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Just as I was dozing off for a routine midafternoon nap, the sound of three beeps gradually roused me back to wakefulness. In that murky twilight zone between dozing and daylight, I struggled to determine whether the beeping signalled the end of the dishwasher cycle or my dog’s need to go outside for her, um, refreshment.
These days, everything – animate and inanimate – beeps in my house. Three short beeps at medium frequency means my toast has popped up. Three medium-length beeps that refuse ever to shut up means dishes are ready to be removed from the washer and put away. Two long beeps, followed by a short one and then by another long one indicates the Canadiens have lost another hockey game. There are lots of these.
Then, there are chirps. Our smoke-detector alarms chirp when their batteries run down. Have you ever succeeded in locating a smoke alarm when it starts chirping? Neither have I. This becomes an urgent matter, especially when the chirping makes your dog so frantic that she can no longer contain herself. Meanwhile the chirping continues, volume rising and fading as you get closer and then farther away, never actually finding the alarm in question.
So you now have three problems: first, finding the alarm that you suddenly start describing with a string of impolite adjectives reflecting connotations that mix religion with bodily activities and substances. Then, you need to replace the worn-out battery. Finally, you need to calm down a dog who, if you open the back door, will run frantically outdoors, never to be seen again.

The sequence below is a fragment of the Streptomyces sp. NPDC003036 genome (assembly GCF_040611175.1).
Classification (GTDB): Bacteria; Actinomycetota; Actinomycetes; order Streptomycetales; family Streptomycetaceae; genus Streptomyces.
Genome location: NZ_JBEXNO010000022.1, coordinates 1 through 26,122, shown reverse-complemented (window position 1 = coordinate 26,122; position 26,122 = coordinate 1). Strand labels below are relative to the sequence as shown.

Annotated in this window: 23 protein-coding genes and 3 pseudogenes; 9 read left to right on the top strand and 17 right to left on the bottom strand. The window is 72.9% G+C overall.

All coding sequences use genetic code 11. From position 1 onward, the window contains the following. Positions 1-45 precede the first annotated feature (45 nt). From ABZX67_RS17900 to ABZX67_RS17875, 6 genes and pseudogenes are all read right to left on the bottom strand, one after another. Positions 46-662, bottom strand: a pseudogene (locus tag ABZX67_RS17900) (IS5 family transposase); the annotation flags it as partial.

My point is that technology is taking over normal human functioning to such an extreme that we no longer need language to navigate the protocols of simply getting by. We beep and things beep back in some semblance of a Morse code for mutant life forms. And when actual language is used, it comes in a digitally mechanized voice stream, pleasant enough but utterly without effect, as in “You’re looking very natty today, John!” or more ominously, “Your payment is due.”
Speaking of language, recently Google Mail added a nifty feature that frees users from the irritating burden of needing to answer messages in their own words. For example, I just received a request from a friend for the use of my garage space for storage. At the bottom of the friend’s message appeared three little text boxes, each one, respectively, containing friendly affirmations such as, “Sure thing!” “Got it!” and “No problem!” Just press the box that best suits the intent of your reply and – presto! – off goes your prefabricated response. No reflection on your part is required, either about the words needed to convey thought or about the situation of the friend who sent the message.
Gee thanks, Google Mail! You just saved me a few nanoseconds and Lord knows how many brain cramps. This got me thinking (an activity Google clearly wants to suppress). I thought about what text choices Google might offer if some unfortunate friend had sent a message announcing the death of a dearly loved one, a grave illness or a catastrophic accident.